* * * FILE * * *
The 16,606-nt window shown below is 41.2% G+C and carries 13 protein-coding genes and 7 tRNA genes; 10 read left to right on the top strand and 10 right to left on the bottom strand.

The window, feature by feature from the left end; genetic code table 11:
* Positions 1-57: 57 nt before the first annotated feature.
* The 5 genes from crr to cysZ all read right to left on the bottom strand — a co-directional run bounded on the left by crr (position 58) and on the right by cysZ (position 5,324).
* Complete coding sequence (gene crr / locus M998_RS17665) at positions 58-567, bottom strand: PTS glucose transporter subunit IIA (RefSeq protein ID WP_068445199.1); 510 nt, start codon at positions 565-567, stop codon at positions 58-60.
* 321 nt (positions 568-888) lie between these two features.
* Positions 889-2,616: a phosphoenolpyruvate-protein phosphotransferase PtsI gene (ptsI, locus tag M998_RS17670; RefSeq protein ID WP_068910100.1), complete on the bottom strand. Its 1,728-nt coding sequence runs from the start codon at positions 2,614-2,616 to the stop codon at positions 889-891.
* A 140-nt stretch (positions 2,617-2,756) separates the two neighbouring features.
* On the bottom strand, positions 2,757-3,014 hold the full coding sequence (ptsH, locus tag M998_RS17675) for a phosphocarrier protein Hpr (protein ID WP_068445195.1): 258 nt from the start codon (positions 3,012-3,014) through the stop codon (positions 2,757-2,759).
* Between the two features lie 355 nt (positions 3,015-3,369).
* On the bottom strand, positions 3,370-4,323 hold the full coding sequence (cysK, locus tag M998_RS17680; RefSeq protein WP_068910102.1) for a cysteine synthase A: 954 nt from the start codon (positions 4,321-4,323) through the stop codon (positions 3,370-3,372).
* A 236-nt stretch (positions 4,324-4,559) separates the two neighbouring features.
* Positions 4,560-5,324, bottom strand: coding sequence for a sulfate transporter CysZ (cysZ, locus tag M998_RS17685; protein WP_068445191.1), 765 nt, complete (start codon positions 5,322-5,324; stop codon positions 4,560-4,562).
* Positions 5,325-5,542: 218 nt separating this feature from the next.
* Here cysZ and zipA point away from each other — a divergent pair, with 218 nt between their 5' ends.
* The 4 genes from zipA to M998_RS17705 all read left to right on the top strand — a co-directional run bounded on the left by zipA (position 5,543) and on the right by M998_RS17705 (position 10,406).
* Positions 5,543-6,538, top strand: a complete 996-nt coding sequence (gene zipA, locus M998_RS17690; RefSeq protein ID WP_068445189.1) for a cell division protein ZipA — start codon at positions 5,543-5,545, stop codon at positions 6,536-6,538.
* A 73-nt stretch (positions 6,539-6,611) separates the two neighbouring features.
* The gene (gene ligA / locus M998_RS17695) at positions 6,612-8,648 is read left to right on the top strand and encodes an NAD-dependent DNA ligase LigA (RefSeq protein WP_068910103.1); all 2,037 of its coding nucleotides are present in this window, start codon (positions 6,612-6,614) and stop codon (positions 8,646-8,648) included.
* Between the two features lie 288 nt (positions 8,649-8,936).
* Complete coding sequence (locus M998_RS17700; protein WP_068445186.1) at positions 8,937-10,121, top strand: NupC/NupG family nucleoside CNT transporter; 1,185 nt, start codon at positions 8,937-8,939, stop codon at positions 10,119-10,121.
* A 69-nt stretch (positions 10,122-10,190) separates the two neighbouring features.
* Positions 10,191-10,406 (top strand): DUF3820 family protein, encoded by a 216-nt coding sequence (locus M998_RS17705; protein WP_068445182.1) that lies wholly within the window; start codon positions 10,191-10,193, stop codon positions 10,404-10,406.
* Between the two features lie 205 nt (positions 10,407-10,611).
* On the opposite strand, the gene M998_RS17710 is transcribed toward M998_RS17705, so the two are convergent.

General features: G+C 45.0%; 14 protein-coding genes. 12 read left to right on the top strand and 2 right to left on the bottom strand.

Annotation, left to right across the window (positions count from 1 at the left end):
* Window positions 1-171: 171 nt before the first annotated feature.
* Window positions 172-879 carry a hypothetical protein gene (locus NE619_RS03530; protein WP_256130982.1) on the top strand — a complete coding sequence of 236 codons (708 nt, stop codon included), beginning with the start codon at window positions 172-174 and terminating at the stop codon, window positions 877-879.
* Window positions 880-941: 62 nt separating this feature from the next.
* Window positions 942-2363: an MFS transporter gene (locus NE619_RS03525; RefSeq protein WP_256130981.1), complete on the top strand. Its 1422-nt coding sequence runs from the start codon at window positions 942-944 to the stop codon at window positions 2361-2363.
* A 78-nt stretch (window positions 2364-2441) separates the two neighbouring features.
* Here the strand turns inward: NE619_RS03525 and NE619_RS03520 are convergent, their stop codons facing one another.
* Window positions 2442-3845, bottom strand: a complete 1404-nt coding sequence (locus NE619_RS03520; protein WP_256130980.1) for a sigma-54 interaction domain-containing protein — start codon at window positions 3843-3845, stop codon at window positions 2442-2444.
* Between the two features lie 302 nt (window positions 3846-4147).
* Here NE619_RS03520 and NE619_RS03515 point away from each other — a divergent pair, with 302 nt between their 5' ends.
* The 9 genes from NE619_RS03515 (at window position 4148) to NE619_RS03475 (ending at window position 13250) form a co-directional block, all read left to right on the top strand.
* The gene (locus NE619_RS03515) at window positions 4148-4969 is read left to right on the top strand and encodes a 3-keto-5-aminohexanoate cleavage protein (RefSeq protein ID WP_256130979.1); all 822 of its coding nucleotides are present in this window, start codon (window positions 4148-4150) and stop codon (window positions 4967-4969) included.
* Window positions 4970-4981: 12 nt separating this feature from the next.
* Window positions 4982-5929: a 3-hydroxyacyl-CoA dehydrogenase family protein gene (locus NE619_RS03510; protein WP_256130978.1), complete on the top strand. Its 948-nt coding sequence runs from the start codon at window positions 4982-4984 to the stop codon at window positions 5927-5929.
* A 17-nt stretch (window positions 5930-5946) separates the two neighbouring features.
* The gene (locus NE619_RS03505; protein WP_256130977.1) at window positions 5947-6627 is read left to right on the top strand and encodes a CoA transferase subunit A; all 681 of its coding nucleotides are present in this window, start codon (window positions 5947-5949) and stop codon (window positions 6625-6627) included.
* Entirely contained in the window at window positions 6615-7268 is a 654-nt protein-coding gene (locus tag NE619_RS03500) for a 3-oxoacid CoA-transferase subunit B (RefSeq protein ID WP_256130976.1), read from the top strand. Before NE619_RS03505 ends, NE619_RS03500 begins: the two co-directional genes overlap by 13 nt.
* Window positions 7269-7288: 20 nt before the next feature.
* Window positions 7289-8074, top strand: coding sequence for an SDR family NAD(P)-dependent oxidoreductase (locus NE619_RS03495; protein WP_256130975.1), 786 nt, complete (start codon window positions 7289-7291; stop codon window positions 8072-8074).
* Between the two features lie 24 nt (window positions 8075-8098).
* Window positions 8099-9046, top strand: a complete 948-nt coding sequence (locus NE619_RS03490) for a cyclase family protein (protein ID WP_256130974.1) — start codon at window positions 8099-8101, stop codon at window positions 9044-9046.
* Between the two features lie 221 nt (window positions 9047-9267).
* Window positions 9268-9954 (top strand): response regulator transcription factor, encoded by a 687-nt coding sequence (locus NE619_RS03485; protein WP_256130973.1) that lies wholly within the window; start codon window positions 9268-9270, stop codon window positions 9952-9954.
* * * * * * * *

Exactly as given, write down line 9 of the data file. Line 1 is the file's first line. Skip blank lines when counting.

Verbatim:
* On the bottom strand, positions 2,757-3,014 hold the full coding sequence (ptsH, locus tag M998_RS17675) for a phosphocarrier protein Hpr (protein ID WP_068445195.1): 258 nt from the start codon (positions 3,012-3,014) through the stop codon (positions 2,757-2,759).